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Thread: question about vivaldi key change

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    Member johnfkingmatrix's Avatar
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    Default question about vivaldi key change



    i find it weird that in the circled measure the tonic /relative major is bumped up a half step.
    is this just a switch to the key of G? whats going on here

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    Senior Member Vasks's Avatar
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    No, it's a secondary dominant (D major chord) of the G minor chord of the next measure which is the iv chord in d minor.
    "Music in any generation is not what the public thinks of it but what the musicians make of it"....Virgil Thomson

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    Member johnfkingmatrix's Avatar
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    thanks for the quick response. I guess im not well enough versed to understand quite what you're saying, though. So we're in the key of D minor, we're raising the 3rd tone (F) a half step. can this just be thought of as modulating to Dmajor?
    Last edited by johnfkingmatrix; Dec-19-2017 at 21:42.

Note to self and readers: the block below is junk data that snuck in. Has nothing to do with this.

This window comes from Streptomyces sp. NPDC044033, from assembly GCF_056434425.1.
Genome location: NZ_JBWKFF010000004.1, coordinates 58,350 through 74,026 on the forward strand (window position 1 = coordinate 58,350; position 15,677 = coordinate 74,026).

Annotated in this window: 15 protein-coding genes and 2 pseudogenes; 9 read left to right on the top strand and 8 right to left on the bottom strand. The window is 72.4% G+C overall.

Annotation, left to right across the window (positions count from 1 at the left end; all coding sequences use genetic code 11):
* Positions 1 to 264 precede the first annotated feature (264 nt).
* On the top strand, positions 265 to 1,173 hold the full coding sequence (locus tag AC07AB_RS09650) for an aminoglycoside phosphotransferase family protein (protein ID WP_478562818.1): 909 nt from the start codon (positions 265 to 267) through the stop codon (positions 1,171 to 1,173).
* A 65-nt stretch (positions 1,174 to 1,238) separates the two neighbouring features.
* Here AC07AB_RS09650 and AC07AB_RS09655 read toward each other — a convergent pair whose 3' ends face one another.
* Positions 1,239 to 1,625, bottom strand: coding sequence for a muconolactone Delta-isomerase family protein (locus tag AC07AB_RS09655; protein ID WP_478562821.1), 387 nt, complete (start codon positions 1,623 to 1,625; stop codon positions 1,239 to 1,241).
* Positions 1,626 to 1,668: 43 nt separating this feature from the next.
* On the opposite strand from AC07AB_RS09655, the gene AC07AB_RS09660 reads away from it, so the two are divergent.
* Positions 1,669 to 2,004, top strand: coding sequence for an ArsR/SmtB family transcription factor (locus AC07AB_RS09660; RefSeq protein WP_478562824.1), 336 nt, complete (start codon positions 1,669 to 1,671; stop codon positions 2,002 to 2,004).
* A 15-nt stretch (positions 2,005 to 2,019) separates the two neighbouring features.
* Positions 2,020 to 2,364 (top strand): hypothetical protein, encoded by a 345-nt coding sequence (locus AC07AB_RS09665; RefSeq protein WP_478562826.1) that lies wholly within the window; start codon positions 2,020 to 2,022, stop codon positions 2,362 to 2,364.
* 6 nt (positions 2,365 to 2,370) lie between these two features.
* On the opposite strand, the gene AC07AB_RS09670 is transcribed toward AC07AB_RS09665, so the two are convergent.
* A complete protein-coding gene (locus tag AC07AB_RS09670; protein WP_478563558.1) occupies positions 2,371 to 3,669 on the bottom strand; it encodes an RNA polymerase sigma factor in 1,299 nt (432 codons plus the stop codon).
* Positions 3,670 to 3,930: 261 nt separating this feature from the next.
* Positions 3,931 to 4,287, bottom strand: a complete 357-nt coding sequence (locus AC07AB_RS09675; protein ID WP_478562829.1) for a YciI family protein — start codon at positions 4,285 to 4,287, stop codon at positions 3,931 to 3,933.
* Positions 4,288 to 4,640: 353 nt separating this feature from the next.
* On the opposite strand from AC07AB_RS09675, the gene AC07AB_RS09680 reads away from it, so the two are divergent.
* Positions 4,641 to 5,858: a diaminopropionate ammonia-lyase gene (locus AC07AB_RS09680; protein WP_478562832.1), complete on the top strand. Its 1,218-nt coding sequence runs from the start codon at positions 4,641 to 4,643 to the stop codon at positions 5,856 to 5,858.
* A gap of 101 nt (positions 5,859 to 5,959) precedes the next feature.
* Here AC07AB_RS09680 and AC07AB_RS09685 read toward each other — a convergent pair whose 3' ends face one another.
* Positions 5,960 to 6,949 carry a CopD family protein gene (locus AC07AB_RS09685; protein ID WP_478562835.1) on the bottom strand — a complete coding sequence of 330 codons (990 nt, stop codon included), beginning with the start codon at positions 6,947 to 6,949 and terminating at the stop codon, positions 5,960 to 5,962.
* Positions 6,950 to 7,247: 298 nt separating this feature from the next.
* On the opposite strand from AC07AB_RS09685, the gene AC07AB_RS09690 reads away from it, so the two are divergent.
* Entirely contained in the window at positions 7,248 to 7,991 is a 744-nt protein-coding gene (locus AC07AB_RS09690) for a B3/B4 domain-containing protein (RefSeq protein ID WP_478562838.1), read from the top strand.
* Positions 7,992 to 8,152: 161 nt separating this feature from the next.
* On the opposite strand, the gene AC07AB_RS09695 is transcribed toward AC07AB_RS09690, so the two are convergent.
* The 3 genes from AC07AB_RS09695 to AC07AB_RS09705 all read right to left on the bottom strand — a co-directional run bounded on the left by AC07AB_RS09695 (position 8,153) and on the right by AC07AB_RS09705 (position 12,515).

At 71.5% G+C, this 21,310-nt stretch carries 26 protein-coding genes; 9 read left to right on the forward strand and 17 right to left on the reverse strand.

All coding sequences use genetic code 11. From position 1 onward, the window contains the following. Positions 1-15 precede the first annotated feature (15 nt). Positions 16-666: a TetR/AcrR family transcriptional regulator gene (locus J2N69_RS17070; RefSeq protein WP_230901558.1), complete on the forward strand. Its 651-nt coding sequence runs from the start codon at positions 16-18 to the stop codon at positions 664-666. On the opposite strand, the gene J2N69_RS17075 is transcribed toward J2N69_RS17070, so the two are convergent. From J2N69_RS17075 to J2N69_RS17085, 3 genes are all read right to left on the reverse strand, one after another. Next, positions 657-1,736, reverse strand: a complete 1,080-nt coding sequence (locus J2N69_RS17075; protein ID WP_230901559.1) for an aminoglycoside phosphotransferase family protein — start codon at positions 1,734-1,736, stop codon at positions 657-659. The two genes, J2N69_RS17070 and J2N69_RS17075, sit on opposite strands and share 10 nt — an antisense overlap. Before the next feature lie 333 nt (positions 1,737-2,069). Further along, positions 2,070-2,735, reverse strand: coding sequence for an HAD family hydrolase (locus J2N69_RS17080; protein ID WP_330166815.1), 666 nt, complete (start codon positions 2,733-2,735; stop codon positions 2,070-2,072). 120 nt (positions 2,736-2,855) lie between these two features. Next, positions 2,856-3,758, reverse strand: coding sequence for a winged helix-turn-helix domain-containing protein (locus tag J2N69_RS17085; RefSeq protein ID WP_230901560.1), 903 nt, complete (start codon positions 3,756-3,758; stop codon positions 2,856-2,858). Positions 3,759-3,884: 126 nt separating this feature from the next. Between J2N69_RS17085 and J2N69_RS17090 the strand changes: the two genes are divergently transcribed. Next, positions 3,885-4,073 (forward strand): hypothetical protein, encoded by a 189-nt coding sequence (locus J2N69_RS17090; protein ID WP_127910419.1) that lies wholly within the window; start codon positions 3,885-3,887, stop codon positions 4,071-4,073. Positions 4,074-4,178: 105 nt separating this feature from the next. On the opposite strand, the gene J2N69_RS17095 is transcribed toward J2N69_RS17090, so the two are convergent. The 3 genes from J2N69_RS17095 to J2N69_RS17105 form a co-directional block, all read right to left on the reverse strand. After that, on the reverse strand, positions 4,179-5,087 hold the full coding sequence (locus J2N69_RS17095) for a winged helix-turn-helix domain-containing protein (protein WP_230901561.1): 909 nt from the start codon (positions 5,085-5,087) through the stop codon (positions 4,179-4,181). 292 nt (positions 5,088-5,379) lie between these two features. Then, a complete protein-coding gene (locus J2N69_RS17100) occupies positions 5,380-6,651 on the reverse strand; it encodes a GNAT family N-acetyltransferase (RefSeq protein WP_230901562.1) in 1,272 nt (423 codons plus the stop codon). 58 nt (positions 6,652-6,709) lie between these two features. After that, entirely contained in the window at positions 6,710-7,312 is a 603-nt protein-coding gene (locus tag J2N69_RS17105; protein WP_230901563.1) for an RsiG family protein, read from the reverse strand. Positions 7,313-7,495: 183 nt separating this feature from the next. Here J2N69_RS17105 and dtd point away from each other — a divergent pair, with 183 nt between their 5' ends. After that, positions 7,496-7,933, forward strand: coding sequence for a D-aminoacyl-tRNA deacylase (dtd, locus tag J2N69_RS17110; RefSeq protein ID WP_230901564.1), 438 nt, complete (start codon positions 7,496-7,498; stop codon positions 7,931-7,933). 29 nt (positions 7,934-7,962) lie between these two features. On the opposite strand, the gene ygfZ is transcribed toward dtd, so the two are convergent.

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    Senior Member Vasks's Avatar
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    Yeah, I thought you might not know about secondary dominants.

    Regardless, let's look at your excerpt.

    A D major chord means something is happening. However, if you were to modulate to D major then the next chord would have to be a G major chord (which is the IV chord/subdominant of D major. But the next chord is G minor which is a normal one found in D minor so no key change took place.
    "Music in any generation is not what the public thinks of it but what the musicians make of it"....Virgil Thomson

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    Member johnfkingmatrix's Avatar
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    so what's the structural logic thats taken place there? If im composing in a minor key im theoretically able to smoothly switch the tonic from minor to major/visa versa, as long as there's no clashing harmonies? Like... Say im writing a piece in G minor that progresses Gm Dm Cm i can "randomly" switch the Gm to Gmajor by raising the 3rd (Bb) and it sounds ok?
    I guess its just an alien concept to me, i knew with harmonic minor/major you can raise the 6th & 7th tones, now i find out i can be raising the 3rd as well? or am i missing something
    thanks for taking the time to explain it

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    Senior Member Vasks's Avatar
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    Just changing a minor chord into a major chord (or vice verse) does not by itself mean a key change has taken place. To have a key change from G minor to G major you will need to immediately start using the accidentals of the new key. So G minor has two flats (B-flat and E-flat). If you want to be in G major after using a G major chord you must have melody notes/chords that use E-naturals and more B-naturals if you want us to hear G major.
    "Music in any generation is not what the public thinks of it but what the musicians make of it"....Virgil Thomson

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    Senior Member Torkelburger's Avatar